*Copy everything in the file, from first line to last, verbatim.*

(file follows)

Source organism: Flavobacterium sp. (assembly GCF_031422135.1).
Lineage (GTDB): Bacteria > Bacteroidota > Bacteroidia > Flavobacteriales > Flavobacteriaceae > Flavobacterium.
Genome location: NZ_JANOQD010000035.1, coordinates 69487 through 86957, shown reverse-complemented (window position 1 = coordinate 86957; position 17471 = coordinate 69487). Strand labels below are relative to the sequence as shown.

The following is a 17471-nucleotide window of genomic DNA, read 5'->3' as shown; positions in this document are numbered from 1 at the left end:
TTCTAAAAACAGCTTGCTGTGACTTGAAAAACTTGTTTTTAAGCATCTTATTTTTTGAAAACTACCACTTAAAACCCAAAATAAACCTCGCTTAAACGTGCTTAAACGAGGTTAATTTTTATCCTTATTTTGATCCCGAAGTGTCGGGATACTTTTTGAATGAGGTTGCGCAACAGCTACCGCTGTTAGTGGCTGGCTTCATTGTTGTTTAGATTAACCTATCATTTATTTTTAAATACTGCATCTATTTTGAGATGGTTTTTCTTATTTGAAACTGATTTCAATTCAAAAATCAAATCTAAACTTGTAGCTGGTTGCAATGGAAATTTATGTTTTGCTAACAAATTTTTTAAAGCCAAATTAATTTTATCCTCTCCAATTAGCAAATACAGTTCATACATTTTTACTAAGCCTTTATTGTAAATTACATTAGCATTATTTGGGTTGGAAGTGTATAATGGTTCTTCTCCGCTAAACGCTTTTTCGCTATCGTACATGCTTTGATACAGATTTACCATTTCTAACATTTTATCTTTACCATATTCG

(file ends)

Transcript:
Source organism: Flavobacterium sp. (assembly GCF_031422135.1).
Lineage (GTDB): Bacteria > Bacteroidota > Bacteroidia > Flavobacteriales > Flavobacteriaceae > Flavobacterium.
Genome location: NZ_JANOQD010000035.1, coordinates 69487 through 86957, shown reverse-complemented (window position 1 = coordinate 86957; position 17471 = coordinate 69487). Strand labels below are relative to the sequence as shown.

The following is a 17471-nucleotide window of genomic DNA, read 5'->3' as shown; positions in this document are numbered from 1 at the left end:
TTCTAAAAACAGCTTGCTGTGACTTGAAAAACTTGTTTTTAAGCATCTTATTTTTTGAAAACTACCACTTAAAACCCAAAATAAACCTCGCTTAAACGTGCTTAAACGAGGTTAATTTTTATCCTTATTTTGATCCCGAAGTGTCGGGATACTTTTTGAATGAGGTTGCGCAACAGCTACCGCTGTTAGTGGCTGGCTTCATTGTTGTTTAGATTAACCTATCATTTATTTTTAAATACTGCATCTATTTTGAGATGGTTTTTCTTATTTGAAACTGATTTCAATTCAAAAATCAAATCTAAACTTGTAGCTGGTTGCAATGGAAATTTATGTTTTGCTAACAAATTTTTTAAAGCCAAATTAATTTTATCCTCTCCAATTAGCAAATACAGTTCATACATTTTTACTAAGCCTTTATTGTAAATTACATTAGCATTATTTGGGTTGGAAGTGTATAATGGTTCTTCTCCGCTAAACGCTTTTTCGCTATCGTACATGCTTTGATACAGATTTACCATTTCTAACATTTTATCTTTACCATATTCG